The most award winning
healthcare information source.
TRUSTED FOR FOUR DECADES.
Author: Jonathan Glauser, MD, FACEP, Staff, Department of Emergency Medicine, Cleveland Clinic Foundation, Faculty, Residency Training Program in Emergency Medicine, MetroHealth Medical Center, Assistant Clinical Professor of Medicine, Case Western Reserve University School of Medicine, Cleveland, OH.
Peer Reviewer: William J. Brady, MD, FACEP, Associate Professor of Emergency Medicine, Department of Emergency Medicine; Associate Professor of Internal Medicine, Department of Internal Medicine; Program Director, Emergency Medicine Residency, Department of Internal Medicine, University of Virginia School of Medicine, Charlottesville, VA.
Atrial fibrillation (AF) is an extremely common arrythmia which has increased prevalence with advancing age. Chronic AF is a major risk factor for stroke and increased mortality. Numerous etiologies exist for AF, including both cardiac and noncardiac causes. AF is responsible for more physician office visits, emergency department (ED) visits, admissions, and hospital days than any other dysrhythmia. It accounts for one-third of all dysrhythmias presenting to the ED.
ED presentations may vary from mild shortness of breath and fatigue to overt congestive heart failure (CHF) and hypotension. AF is usually easily diagnosed on the basis of the typical irregular irregularity of the ventricular response, since AF typically is the only rhythm that produces this pattern. A more pressing and familiar challenge for emergency physicians is control of the ventricular rate, although understanding the pathophysiology, etiologies, and various treatment modalities are essential for the emergency physician managing patients with AF.
The first part of this in-depth issue will discuss these points, with particular emphasis on drug selection and dosage for rate control. Part II will cover anticoagulation and restoration of normal sinus rhythm with an emphasis on pharmacological management. — The Editor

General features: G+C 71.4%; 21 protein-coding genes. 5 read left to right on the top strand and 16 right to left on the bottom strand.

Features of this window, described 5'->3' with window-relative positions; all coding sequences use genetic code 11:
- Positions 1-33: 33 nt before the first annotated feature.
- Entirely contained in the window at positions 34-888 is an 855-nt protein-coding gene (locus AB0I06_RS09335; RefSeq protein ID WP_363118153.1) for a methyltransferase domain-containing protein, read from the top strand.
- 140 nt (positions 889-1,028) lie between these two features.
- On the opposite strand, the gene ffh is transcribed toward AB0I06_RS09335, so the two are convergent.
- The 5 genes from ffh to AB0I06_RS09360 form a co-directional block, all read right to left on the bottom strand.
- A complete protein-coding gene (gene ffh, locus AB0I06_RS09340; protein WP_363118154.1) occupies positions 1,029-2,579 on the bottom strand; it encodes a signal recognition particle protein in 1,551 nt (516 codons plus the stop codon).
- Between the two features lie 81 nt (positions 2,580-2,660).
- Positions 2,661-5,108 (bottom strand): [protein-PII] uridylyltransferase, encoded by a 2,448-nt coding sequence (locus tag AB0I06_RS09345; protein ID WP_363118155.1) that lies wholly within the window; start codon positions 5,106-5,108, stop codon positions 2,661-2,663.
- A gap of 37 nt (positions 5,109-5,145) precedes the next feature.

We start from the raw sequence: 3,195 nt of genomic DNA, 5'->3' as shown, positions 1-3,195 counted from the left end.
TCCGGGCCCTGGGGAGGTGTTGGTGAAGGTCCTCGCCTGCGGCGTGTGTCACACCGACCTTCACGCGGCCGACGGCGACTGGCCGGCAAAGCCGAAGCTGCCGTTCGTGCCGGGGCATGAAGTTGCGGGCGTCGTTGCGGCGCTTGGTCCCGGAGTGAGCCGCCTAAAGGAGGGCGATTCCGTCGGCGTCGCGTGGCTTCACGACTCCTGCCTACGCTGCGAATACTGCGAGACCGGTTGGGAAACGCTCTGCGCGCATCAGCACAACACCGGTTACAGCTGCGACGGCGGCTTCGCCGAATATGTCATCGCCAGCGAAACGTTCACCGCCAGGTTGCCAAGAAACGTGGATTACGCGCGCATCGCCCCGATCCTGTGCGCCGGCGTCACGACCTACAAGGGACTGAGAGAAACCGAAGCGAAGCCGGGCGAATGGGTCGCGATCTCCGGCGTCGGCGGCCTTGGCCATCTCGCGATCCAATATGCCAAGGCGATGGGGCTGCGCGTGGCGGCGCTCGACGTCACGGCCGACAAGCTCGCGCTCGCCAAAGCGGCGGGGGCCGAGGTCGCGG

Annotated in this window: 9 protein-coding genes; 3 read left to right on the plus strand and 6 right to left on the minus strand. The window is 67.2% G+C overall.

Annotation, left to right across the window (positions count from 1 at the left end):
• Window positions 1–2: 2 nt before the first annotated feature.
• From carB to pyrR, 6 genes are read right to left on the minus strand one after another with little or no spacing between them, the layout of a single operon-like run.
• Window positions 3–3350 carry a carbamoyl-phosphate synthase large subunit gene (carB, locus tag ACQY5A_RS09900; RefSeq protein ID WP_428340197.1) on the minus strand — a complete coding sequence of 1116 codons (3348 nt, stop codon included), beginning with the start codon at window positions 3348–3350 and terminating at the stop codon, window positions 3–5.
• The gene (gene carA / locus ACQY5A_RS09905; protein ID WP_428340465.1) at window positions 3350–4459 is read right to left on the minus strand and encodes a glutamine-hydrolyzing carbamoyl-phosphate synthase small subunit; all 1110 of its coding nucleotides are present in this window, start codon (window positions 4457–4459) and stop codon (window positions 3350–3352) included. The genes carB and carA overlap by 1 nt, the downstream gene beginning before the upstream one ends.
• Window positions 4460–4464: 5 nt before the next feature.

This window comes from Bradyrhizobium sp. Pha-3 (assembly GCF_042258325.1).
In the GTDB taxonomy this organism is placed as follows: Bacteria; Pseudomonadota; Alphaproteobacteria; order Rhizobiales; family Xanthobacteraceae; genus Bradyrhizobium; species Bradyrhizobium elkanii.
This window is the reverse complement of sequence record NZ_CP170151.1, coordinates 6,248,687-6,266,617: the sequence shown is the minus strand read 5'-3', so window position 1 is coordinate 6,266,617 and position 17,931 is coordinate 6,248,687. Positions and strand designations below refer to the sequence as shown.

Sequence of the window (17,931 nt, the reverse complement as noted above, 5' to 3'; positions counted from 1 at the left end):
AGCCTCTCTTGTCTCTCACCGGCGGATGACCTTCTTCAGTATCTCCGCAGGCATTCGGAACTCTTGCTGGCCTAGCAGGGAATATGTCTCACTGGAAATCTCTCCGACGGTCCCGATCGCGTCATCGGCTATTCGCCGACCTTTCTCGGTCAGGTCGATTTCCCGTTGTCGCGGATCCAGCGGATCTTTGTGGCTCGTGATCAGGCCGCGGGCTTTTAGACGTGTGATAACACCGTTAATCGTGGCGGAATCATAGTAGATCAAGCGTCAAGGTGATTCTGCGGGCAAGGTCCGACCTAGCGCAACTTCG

AF is the most common sustained arrhythmia, with a prevalence of approximately 0.4-1.0% in the general population, or an estimated 2.2 million Americans,1 and more than 160,000 new cases each year.2 It is the most common dysrhythmia presenting to the ED. The prevalence of AF increases with age and is estimated to be present in 5% of those older than age 65, 10% of those older than 70, 14% of people older than 84, and 22% of those older than 91.
The incidence of AF in older Americans (ages 62-90 years) has been reported to be 50-90 per 10003. In one report, more than 10% of patients older than 90 years of age were in AF.4 Approximately 50% of patients with AF are older than age 75.1,5,6 Because the incidence of AF increases with age and average life expectancy has climbed in recent decades, it can be expected that AF will become a more significant part of every emergency and geriatric physician’s practice in upcoming years.
Chronic AF is a major risk factor for stroke, carrying a risk of 5-7% per year in patients with coronary artery disease (CAD) or CHF who are not therapeutically anticoagulated. The presence of AF in the older age group indicates a high likelihood of coexisting cardiovascular or systemic disease.7
Patients with AF have a 1.3-2.6 time increased risk of mortality,5 especially those with increased age, aortic valve disease, CAD, or CHF. Mortality is increased 12 times in patients with hypertension, and 17 times if mitral stenosis is present.